NAFDAC to Trace and Track Pharmaceuticals with New Technology

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There seems to be an end in sight to the hitherto unstructured drug and medical products distribution system in Nigeria, as the National Agency for Food and Drug, Administration and Control (NAFDAC) is set to introduce a new technology to track fake and substandard drugs, as well as strengthen the drug supply chain in the country.

The introduction of the new system of tracing and tracking technology is crucial to the reduction in the circulation of fake and substandard medicines in the country, which is presently put at 17 per cent, said the NAFDAC Director General, Prof. Mojisola Adeyeye.

Adeyeye made this disclosure at the 2nd African GS1 Healthcare Conference, an international conference with over 300 participants from about 44 countries, held at Eko Hotel and Suites from 17 to 19 September, 2019.

NAFDAC to Trace and Track Pharmaceuticals with New Technology
L-R: Tom Woods, chairman, Global Steering Committee for Quality Assurance, World Bank; Prof. Mojisola Adeyeye, DG NAFDAC; Prof. Babatunde Salako, DG NIMR,representing Health Minister; and Phillippe Francois. held of Sourcing and Supply Chain at the Gloabl Fund, at the GS1 Conference.

Speaking further on the agency’s new initiative, she said the demand for a more effective and robust means of securing the medicines supply chain, which will be able to identify, capture, and share information about medical products and their movement in the supply chain, from manufacturer to dispenser/patient, led NAFDAC into a partnership with GS1 Nigeria for the achievement of this objective.

According to her, the new technology the agency is bringing on board is called GS1 barcoding system for verification and tracing of pharmaceutical products, while it is has been observed that about ten companies are already using GS1 bar coding system for verification only.

While explaining the five strategic objectives the agency strives to achieve through the GS1 barcode introduction, which includes establishing of governance structure for advocacy; strengthening regulatory systems; creating efficiencies; build and sustain technology; and enabling use of standards, Adeyeye stated that it is a five-year target for the agency.
The NAFDAC boss asserted that the implementation of pharmaceutical traceability policies, processes, and systems will create an environment that provides visibility of product status from plant to patient.

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“Positive outcomes requires strong regulatory governance, collaborative execution, and accountability through effective monitoring and evaluation. This is why NAFDAC will collaborate across government agencies and the private sector to meet the following strategic objectives”, she stated.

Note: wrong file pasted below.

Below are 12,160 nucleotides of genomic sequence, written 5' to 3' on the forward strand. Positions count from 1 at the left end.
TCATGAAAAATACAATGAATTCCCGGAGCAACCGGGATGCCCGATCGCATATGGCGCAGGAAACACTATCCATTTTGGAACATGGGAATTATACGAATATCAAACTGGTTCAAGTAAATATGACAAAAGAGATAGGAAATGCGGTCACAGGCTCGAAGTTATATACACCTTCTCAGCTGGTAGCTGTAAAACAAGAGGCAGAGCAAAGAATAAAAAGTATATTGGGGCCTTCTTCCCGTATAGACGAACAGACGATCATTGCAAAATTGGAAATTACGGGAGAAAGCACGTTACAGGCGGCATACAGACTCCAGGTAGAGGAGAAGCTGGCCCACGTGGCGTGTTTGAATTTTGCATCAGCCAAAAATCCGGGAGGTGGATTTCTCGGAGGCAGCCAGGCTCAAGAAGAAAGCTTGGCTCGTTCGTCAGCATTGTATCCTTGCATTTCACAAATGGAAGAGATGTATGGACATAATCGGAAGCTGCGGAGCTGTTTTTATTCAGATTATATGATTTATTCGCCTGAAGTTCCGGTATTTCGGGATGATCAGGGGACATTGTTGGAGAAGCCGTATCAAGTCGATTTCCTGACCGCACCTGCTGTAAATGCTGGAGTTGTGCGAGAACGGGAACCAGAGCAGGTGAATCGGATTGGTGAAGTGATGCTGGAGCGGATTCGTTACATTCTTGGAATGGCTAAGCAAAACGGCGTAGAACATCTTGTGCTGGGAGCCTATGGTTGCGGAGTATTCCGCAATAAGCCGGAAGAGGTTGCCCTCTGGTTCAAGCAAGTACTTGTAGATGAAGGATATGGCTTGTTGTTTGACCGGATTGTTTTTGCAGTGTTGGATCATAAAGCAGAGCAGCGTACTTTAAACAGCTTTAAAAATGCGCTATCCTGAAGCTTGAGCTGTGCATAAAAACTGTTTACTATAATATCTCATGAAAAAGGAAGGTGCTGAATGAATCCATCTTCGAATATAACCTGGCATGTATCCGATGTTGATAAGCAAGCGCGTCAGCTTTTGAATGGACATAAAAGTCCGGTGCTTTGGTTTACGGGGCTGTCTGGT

And the end of several plenaries at the 3-day international healthcare conference, the following decisions where unanimously taken by delegates and signed by Adeyeye and Mrs Margareth Ndomondo-Sigonda, head, Health Systems, AUDA NEPAD.

“To Increase patient safety through mitigating the risk of entry of SF medicines into the legitimate supply chain; Provide data-driven visibility of health commodities in national supply chains and stronger interoperability with global supply chains; Improve reliable access to essential health commodities through supply chain efficiencies and stock availability;Promote trust in the public and private pharmaceutical sectors and healthcare systems through supply chain security.

“As national and RECs, we will work with one another, development partners, and the private sector to: Create sustainable governance structures that are country-driven, broadly collaborative, and coordinated across our government agencies; Strengthen regulatory policies and procedures – including standardized health commodity labeling guidelines – that reinforce pharmaceutical traceability goals.

“Implement automatic identification and data capture technologies and supporting process improvements to advance supply chain efficiencies; Invest in the underlying health systems infrastructure that enables verification and track and trace of pharmaceuticals through the supply chain.

“We commit to pursuing this agenda through existing regional institutions, such as the AMRH and future African Medicines Agency, to establish robust, clear and coherent health commodity procurement guidelines that mutually reinforce broader traceability. As we embark on this long-term process, we will uphold the value of existing global supply chain standards as an essential tool in the pursuit of global interoperability”, they declared.

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